fast: The term translated as "fast" specifically means a religious fast. In the Matthew version, the Greek is different, a word that means "to wail" or "to mourn".

Greek Vocabulary: 

Μὴ (partic) Untranslated is me, which is the negative used in prohibitions and expressions of doubt meaning "not" and "no." As οὐ (ou) negates fact and statement; μή rejects, οὐ denies; μή is relative, οὐ absolute; μή subjective, οὐ objective.

δύνανται (3rd pl pres ind mp) "Can" is from the verb, dynamai, which means "to have power by virtue of your own capabilities", "to be able," and "to be strong enough."

οἱ υἱοὶ (noun pl masc nom ) "The children" is from huios, which means a "son," and more generally, a "child." --

τοῦ νυμφῶνος (noun sg masc gen) "Of the bridechamber" is from numphon, which can either be the room of the marriage bed or marriage ceremony. Numphios is "bridegroom."

ἐν (prep) "In" is en, which means "in", "on", "at", "by", "among", "within", "surrounded by", "in one's hands", "in one's power," and "with". --

 (pron sg masc dat) Untranslated is hos, which means "this", "that", "he", "she", "which", "what", "who", "whosoever", "where", "for which reason," and many similar meanings.

 νυμφίος (noun sg masc nom) "Bridegroom" is from nymphios, which means "bridal", "bridegroom" and "son-in-law."with the

μετ᾽  (prep) "With" is from meta, which means "in the midst of", "among", "between", "in common", "along with", "by the aid of", "in one's dealings with", "into the middle of", "coming into", "in pursuit of", "after", "behind", "according to," and "next afterward"

αὐτῶν  (adj pl masc gen) "Them" is from autos, which means "the same," and the reflexive pronouns, "myself", "yourself", "himself", "herself", "itself," or the oblique case of the pronouns, "him", "her," and "it." It also means "one's true self," that is, "the soul" as opposed to the body and "of one's own accord."

ἐστὶν (verb 3rd sg pres ind act ) "Is" is from eimi, which means "to be", "to exist", "to be the case," and "is possible." (The future form is esomai. The 3rd person present indicative is "esti.")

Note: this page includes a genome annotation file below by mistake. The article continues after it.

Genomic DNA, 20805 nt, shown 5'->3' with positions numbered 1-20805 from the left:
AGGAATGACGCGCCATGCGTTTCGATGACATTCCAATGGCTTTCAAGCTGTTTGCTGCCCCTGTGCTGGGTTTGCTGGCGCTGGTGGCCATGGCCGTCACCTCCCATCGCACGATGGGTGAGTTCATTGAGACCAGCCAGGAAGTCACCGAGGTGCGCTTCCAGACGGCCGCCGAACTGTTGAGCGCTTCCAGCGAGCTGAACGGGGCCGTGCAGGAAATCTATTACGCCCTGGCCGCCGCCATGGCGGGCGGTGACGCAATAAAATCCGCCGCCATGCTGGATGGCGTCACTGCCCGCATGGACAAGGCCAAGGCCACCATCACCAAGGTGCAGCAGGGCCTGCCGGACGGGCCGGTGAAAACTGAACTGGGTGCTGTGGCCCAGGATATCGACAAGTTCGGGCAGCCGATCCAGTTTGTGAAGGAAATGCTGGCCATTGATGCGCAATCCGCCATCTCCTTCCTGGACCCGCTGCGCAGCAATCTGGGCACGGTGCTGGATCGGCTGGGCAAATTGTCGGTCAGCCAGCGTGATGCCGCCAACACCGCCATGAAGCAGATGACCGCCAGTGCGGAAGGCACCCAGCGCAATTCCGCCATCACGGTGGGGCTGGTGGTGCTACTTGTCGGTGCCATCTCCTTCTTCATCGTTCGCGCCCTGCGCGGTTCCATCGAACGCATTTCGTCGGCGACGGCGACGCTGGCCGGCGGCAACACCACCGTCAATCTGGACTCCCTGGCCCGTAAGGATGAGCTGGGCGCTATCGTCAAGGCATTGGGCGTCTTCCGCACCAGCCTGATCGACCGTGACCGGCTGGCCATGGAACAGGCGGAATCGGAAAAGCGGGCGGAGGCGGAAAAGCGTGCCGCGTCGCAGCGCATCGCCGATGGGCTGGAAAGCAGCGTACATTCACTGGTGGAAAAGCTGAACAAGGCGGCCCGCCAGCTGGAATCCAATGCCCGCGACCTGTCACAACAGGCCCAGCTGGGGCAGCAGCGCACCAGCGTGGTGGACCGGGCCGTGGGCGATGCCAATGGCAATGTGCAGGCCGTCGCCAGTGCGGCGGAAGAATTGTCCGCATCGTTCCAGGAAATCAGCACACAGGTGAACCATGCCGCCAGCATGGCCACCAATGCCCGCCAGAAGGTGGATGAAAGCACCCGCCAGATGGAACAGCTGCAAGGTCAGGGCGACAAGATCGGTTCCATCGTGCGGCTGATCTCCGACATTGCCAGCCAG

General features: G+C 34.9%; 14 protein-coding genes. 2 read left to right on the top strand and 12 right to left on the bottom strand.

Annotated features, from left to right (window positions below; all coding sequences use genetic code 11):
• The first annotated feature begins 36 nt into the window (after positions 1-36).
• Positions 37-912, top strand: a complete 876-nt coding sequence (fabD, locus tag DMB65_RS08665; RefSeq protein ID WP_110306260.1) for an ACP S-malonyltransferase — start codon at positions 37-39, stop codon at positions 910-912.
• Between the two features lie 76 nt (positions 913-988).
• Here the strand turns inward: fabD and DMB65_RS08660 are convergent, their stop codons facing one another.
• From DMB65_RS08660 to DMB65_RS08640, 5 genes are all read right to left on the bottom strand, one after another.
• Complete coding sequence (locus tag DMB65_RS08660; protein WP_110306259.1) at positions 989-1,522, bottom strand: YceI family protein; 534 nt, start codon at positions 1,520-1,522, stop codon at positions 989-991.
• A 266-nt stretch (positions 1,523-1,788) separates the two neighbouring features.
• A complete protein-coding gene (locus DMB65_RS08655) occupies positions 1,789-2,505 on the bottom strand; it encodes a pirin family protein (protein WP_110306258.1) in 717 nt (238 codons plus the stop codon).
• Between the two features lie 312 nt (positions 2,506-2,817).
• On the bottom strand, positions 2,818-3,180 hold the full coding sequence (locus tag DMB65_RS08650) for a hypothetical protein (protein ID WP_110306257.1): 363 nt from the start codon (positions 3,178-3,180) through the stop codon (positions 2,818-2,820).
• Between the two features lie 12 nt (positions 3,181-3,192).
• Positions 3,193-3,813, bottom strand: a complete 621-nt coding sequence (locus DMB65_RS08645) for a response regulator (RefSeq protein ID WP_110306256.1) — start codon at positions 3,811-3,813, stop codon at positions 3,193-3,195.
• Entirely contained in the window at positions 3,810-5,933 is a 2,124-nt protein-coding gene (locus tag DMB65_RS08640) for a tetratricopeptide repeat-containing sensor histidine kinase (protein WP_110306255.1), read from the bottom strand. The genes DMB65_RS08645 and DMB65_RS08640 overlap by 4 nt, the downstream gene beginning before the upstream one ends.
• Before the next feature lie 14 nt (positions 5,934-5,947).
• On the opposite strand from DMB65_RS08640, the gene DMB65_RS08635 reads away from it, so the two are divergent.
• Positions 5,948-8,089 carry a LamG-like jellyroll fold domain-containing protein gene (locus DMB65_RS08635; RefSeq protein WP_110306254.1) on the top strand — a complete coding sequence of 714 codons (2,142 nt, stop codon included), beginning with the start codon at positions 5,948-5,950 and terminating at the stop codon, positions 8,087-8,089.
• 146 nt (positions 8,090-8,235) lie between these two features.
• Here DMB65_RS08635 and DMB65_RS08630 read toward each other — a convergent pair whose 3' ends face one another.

νηστεύειν; (verb pres inf act) "Fast" is from nesteuo, which means "fast" and "to abstain from."

ὅσον ( adj sg masc acc ) "As long as" is hosos, which means "as many", "as much as", "as great as", "as far as," and "only so far as." --

χρόνον (noun sg masc acc) Untranslated is chronos, which means "time", "a definite period of time", "period", "date", "term", "lifetime", "age", "season", "delay," and "tense."

ἔχουσιν  ( verb 3rd pl pres ind act ) "Have" is echo, which means "to have", "to hold", "to possess", "to keep", "to have charge of", "to have due to one", "to maintain", "to hold fast", "to bear", "to carry", "to keep close", "to keep safe," and "to have means to do." --

τὸν νυμφίον (noun sg masc acc) "Bridegroom" is from nymphios, which means "bridal", "bridegroom" and "son-in-law."

μετ᾽  (prep) "With" is from meta, which means "in the midst of", "among", "between", "in common", "along with", "by the aid of", "in one's dealings with", "into the middle of", "coming into", "in pursuit of", "after", "behind", "according to," and "next afterward"

αὐτῶν  (adj pl masc gen) "Them" is from autos, which means "the same," and the reflexive pronouns, "myself", "yourself", "himself", "herself", "itself," or the oblique case of the pronouns, "him", "her," and "it." It also means "one's true self," that is, "the soul" as opposed to the body and "of one's own accord."

οὐ (partic) "Not" is ou which is the negative adverb for facts and statements, negating both single words and sentences. The other negative adverb, μή applies to will and thought; οὐ denies, μή rejects; οὐ is absolute, μή relative; οὐ objective, μή subjective. -- The Greek word translated as "not" is the Greek negative used to deny objective facts, not opinions. It makes a negative statement of fact. Adding "really" to the sentence to captures the same idea.

δύνανται ( verb 3rd pl pres ind mp ) "They can" is the verb, dynamai, which means "to have power by virtue of your own capabilities", "to be able," and "to be strong enough." -

νηστεύειν:  (verb pres inf act) "Fast" is from nesteuo, which means "fast" and "to abstain from."

Related Verses: 

May 22 2019